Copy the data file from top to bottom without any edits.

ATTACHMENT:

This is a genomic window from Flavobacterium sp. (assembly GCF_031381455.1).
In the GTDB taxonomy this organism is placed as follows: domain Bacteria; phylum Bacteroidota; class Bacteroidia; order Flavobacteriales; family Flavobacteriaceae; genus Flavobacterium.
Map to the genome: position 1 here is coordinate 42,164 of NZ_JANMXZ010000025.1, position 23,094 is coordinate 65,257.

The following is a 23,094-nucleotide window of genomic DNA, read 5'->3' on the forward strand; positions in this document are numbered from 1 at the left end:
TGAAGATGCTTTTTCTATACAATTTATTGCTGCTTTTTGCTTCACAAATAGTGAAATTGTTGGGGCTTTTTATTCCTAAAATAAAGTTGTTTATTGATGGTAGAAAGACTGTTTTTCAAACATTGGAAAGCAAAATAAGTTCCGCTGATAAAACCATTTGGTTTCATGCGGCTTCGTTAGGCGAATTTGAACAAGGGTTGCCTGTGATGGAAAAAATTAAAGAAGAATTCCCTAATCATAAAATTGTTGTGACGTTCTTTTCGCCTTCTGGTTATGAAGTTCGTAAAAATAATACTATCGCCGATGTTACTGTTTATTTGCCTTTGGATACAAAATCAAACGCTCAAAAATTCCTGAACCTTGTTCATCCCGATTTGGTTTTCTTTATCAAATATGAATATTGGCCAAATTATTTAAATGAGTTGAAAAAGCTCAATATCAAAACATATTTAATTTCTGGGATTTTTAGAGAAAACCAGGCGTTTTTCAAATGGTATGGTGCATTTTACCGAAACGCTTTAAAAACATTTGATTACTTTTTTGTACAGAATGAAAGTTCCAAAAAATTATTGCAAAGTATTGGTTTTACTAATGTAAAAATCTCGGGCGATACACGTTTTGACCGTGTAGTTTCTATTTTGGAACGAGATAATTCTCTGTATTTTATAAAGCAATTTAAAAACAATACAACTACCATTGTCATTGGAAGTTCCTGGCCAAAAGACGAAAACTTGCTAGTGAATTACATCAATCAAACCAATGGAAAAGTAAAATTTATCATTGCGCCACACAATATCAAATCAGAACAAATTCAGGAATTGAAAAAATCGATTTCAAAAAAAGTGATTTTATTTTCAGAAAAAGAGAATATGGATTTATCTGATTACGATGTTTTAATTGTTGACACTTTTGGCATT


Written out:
This is a genomic window from Flavobacterium sp. (assembly GCF_031381455.1).
In the GTDB taxonomy this organism is placed as follows: domain Bacteria; phylum Bacteroidota; class Bacteroidia; order Flavobacteriales; family Flavobacteriaceae; genus Flavobacterium.
Map to the genome: position 1 here is coordinate 42,164 of NZ_JANMXZ010000025.1, position 23,094 is coordinate 65,257.

The following is a 23,094-nucleotide window of genomic DNA, read 5'->3' on the forward strand; positions in this document are numbered from 1 at the left end:
TGAAGATGCTTTTTCTATACAATTTATTGCTGCTTTTTGCTTCACAAATAGTGAAATTGTTGGGGCTTTTTATTCCTAAAATAAAGTTGTTTATTGATGGTAGAAAGACTGTTTTTCAAACATTGGAAAGCAAAATAAGTTCCGCTGATAAAACCATTTGGTTTCATGCGGCTTCGTTAGGCGAATTTGAACAAGGGTTGCCTGTGATGGAAAAAATTAAAGAAGAATTCCCTAATCATAAAATTGTTGTGACGTTCTTTTCGCCTTCTGGTTATGAAGTTCGTAAAAATAATACTATCGCCGATGTTACTGTTTATTTGCCTTTGGATACAAAATCAAACGCTCAAAAATTCCTGAACCTTGTTCATCCCGATTTGGTTTTCTTTATCAAATATGAATATTGGCCAAATTATTTAAATGAGTTGAAAAAGCTCAATATCAAAACATATTTAATTTCTGGGATTTTTAGAGAAAACCAGGCGTTTTTCAAATGGTATGGTGCATTTTACCGAAACGCTTTAAAAACATTTGATTACTTTTTTGTACAGAATGAAAGTTCCAAAAAATTATTGCAAAGTATTGGTTTTACTAATGTAAAAATCTCGGGCGATACACGTTTTGACCGTGTAGTTTCTATTTTGGAACGAGATAATTCTCTGTATTTTATAAAGCAATTTAAAAACAATACAACTACCATTGTCATTGGAAGTTCCTGGCCAAAAGACGAAAACTTGCTAGTGAATTACATCAATCAAACCAATGGAAAAGTAAAATTTATCATTGCGCCACACAATATCAAATCAGAACAAATTCAGGAATTGAAAAAATCGATTTCAAAAAAAGTGATTTTATTTTCAGAAAAAGAGAATATGGATTTATCTGATTACGATGTTTTAATTGTTGACACTTTTGGCATT